SALT LAKE CITY -- The 10th Annual National Air Service Conference, sponsored by the American Association of Airport Executives and Great Lakes Chapter AAAE, was held here in late January. Industry officials offered up their take on where the airlines are headed in the coming months, while airport executives shared lessons learned on the never
ending battle of retaining existing air service and attracting new carriers. Here are some highlights.
Airline analyst with CALYON SECURITIES, INC., Ray Neidl says of United Airlines, "If someone would have managed properly, they would have buried everyone else." He expects that UAL is on the right track to exit bankruptcy protection with the right cost structure, but with unhappy employees and pension plans that will be terminated. "If employees are working against you, it will destroy you," he says.
Neidl says he fully expected that US Airways would have been liquidated by January 2005. The industry has been "aggressively cutting costs," he adds, "in areas that I never thought would be possible," referring to employee costs, which can be as much as 40 percent of an airline's expenses.
While Neidl says the legacy carriers need to continue to reduce operating expenses, they don't need to be as low as those of the low-cost carriers. He suggests an 8.5 cent cost per available seat mile for the majors to be successful. And in terms of being successful in the eyes of passengers, Neidl says, "Legacy carriers' model still works for some travelers."
"There is too much domestic capacity preventing carriers from raising fares," says Neidl. "We're never going to see fares raised significantly again."
Neidl offers three solutions for the abundance of carriers in the market: liquidation; mergers; or a hybrid partnership.
"I'm not a big fan of mergers; they are usually disastrous for stockholders," Neidl adds. "Delta and Western Airlines was the only successful one."
If Northwest Airlines, Continen-tal, and Delta Air Lines were to form a partnership on noncompetitive routes, suggests Neidl, "they could be successful against the two giants, United Airlines and American Airlines."
In regard to the low-cost carriers, Neidl says there are quite a few that have merit, including jetBlue, Southwest, AirTran, Frontier, America West, and Spirit Airlines. JetBlue has good management, good capital ("You want to be heavily capitalized because if something goes wrong, the big guys will come after you."), and its own niche. "JetBlue started making its mark with the JFK to Florida market. That's what made them work."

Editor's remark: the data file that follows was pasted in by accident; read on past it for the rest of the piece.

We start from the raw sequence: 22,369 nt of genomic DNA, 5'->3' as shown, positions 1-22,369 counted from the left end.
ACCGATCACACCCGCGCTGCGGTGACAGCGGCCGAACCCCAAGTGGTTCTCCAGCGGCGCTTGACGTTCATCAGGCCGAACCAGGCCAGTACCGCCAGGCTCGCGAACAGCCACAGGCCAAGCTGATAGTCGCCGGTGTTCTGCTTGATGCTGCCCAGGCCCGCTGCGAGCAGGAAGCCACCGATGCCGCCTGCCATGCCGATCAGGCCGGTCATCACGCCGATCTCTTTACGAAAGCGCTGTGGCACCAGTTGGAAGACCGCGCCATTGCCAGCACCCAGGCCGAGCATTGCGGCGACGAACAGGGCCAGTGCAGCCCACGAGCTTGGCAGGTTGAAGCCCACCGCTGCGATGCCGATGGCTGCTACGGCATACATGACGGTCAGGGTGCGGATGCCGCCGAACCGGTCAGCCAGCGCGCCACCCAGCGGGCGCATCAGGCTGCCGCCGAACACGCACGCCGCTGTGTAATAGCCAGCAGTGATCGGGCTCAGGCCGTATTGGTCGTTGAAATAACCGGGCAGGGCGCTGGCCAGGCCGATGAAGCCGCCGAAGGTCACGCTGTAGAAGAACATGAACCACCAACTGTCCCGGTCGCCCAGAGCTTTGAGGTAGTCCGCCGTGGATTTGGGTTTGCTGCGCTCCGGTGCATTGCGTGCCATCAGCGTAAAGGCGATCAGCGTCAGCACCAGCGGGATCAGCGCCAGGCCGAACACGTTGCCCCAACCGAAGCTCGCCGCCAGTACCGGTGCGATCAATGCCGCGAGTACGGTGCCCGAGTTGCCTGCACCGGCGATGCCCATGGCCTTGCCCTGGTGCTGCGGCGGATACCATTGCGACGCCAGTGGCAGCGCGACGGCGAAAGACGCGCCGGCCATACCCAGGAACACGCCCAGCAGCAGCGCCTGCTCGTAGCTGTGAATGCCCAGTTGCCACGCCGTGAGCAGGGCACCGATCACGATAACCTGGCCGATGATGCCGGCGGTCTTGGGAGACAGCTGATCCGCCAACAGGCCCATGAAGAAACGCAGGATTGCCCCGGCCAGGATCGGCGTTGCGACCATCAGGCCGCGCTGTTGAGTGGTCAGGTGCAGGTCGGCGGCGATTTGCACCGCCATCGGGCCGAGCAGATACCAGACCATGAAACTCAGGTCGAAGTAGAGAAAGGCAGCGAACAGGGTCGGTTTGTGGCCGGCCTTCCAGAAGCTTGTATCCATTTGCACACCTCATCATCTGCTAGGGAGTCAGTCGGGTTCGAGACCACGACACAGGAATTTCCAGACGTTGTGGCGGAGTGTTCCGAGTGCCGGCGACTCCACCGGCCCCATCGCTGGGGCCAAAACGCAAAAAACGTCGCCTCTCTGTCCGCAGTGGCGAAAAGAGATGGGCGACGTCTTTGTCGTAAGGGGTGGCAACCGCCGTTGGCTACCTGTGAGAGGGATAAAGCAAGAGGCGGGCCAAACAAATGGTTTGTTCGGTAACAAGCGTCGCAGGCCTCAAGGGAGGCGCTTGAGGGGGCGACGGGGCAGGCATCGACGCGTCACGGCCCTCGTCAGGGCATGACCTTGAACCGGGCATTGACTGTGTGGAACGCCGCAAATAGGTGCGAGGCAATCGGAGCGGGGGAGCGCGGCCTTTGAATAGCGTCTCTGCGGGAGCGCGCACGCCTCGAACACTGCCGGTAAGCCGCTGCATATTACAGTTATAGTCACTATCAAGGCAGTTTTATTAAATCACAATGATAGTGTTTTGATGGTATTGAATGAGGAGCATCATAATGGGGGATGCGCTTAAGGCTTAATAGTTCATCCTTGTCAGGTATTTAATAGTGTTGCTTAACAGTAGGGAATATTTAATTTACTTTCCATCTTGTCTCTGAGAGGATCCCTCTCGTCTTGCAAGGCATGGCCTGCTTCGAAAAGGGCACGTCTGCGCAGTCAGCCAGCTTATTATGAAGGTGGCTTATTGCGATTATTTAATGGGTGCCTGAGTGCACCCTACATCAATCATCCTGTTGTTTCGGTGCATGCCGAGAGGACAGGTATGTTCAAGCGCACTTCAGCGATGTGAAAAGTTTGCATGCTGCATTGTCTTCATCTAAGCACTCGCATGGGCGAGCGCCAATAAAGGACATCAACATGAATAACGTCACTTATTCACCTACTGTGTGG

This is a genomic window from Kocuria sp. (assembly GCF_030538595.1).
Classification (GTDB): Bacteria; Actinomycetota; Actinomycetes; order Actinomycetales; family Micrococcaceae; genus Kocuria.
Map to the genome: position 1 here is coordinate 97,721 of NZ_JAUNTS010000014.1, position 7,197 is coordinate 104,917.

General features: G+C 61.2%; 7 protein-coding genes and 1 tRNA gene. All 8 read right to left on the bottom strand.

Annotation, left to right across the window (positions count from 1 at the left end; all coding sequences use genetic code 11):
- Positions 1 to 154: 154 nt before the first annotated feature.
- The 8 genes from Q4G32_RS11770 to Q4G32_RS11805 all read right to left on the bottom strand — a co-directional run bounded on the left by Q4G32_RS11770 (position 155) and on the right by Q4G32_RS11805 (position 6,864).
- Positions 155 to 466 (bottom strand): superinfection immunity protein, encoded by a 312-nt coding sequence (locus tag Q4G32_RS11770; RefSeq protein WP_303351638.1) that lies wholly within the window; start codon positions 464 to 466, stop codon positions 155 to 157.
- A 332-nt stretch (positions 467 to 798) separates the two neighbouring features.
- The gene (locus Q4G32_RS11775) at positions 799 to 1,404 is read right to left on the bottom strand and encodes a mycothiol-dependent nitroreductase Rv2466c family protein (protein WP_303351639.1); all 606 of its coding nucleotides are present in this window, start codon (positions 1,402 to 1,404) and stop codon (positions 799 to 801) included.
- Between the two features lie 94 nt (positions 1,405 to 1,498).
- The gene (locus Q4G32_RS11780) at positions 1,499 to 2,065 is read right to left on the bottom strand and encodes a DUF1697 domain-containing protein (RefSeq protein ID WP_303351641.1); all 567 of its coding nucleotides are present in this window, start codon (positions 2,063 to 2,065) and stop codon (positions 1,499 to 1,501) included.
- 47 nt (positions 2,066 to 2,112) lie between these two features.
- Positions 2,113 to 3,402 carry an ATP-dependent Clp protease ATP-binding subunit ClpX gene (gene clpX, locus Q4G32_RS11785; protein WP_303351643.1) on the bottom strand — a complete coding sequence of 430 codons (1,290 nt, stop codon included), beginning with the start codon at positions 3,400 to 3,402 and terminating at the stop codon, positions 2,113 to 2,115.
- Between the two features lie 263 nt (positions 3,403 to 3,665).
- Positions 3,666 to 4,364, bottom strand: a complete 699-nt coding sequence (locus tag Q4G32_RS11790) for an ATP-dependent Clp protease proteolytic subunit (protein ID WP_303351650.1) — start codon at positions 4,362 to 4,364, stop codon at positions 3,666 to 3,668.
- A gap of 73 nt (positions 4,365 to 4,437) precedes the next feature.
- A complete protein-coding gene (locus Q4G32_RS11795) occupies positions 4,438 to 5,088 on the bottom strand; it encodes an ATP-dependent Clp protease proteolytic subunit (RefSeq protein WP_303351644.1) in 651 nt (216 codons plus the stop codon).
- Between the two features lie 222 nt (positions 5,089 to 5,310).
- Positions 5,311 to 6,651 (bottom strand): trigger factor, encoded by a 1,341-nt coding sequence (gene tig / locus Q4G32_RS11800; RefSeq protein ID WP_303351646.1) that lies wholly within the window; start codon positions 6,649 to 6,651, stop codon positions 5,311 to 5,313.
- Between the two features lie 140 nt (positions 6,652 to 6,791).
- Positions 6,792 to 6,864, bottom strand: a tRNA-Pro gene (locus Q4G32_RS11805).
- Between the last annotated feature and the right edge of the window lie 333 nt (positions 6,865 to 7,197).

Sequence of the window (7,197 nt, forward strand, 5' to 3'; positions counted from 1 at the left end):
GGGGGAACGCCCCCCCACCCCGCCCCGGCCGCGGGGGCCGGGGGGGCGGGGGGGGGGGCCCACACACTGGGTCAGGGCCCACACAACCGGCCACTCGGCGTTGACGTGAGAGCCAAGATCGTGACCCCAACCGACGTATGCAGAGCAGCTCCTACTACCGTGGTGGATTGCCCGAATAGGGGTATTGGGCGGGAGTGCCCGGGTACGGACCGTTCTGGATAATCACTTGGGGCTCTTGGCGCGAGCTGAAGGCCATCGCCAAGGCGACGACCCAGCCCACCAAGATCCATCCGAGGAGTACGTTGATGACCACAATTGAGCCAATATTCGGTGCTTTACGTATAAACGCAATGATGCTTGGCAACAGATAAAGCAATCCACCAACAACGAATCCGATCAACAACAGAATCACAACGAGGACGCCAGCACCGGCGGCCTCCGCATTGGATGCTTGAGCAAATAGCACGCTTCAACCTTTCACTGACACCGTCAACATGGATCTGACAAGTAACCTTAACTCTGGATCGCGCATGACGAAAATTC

The Embraer 190, which jetBlue will begin flying this summer, will be "hugely successful," says Neidl. "You can't even tell it's an RJ. JetBlue will be further bleeding the major airline hubs by flying these."
Real growth, says Neidl, will come with 70-seat and maybe even 90-seat aircraft. In terms of scope clauses limiting the use of these aircraft, Neidl says Delta has led the pack by liberalizing its scope clause, "but hasn't abolished it. JetBlue is going to break the dyke ... making 90-seaters more popular."
Of Delta's new "simplified" fare structure, Neidl says, "Anybody who observes this industry knew it was coming. It's what the customer wants." He adds that carriers can cut costs with not having people managing dynamic fare systems. Neidl says because Delta has more point to point, lower yielding markets, it had more of an incentive to go to the simplified structure. However, he expects other carriers will follow.
Neidl says he's "not a fan" of the airline within an airline concept, such as Delta's Song or United's Ted. "I don't think Ted is going to work. Song may work because it's more point to point leisure markets." He adds that one positive may come out of Delta's experience with Song: Delta is learning through Song how to operate mainline.
Other comments from Neidl on Southwest:
"As soon as Southwest said they wanted it (ATA's leasehold at Midway), I knew ATA was a dead duck. What they're investing in Midway is pocket change to Southwest."
"Southwest is drooling at Charlotte ..."
"Whether US Airways goes in the next 12 months, Southwest is going to push them out."
Chasing Air Service: Innovative programs, charter airlines may supply the answers for small communities
Managing Airports Today By John F. Infanger, Editorial Director Chasing Air Service Innovative programs, charter airlines may supply the answers for small communities DAYTONA...
The U.S. Department of Transportation (DOT) has awarded $18.9 million in federal grants to 37 regional airport projects in 29 states.
The key to the federal grant program is to develop a local program that can sustain air service once the grant expires.